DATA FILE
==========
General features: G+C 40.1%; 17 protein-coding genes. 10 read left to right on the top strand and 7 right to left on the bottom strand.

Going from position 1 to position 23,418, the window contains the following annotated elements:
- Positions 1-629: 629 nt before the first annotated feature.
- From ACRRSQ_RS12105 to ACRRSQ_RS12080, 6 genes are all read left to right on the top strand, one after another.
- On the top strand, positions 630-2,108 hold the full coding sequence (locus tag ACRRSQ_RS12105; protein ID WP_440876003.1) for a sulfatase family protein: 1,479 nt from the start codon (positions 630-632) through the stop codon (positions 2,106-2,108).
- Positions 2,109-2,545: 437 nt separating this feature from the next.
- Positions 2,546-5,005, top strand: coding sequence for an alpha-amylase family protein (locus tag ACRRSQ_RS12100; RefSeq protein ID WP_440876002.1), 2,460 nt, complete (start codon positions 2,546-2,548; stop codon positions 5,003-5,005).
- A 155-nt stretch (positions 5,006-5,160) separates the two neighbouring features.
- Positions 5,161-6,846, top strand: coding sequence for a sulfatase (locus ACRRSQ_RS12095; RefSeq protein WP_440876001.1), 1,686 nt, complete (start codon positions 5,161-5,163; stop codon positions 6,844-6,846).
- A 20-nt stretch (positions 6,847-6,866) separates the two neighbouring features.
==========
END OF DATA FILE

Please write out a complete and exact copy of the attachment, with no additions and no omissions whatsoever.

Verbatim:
General features: G+C 40.1%; 17 protein-coding genes. 10 read left to right on the top strand and 7 right to left on the bottom strand.

Going from position 1 to position 23,418, the window contains the following annotated elements:
- Positions 1-629: 629 nt before the first annotated feature.
- From ACRRSQ_RS12105 to ACRRSQ_RS12080, 6 genes are all read left to right on the top strand, one after another.
- On the top strand, positions 630-2,108 hold the full coding sequence (locus tag ACRRSQ_RS12105; protein ID WP_440876003.1) for a sulfatase family protein: 1,479 nt from the start codon (positions 630-632) through the stop codon (positions 2,106-2,108).
- Positions 2,109-2,545: 437 nt separating this feature from the next.
- Positions 2,546-5,005, top strand: coding sequence for an alpha-amylase family protein (locus tag ACRRSQ_RS12100; RefSeq protein ID WP_440876002.1), 2,460 nt, complete (start codon positions 2,546-2,548; stop codon positions 5,003-5,005).
- A 155-nt stretch (positions 5,006-5,160) separates the two neighbouring features.
- Positions 5,161-6,846, top strand: coding sequence for a sulfatase (locus ACRRSQ_RS12095; RefSeq protein WP_440876001.1), 1,686 nt, complete (start codon positions 5,161-5,163; stop codon positions 6,844-6,846).
- A 20-nt stretch (positions 6,847-6,866) separates the two neighbouring features.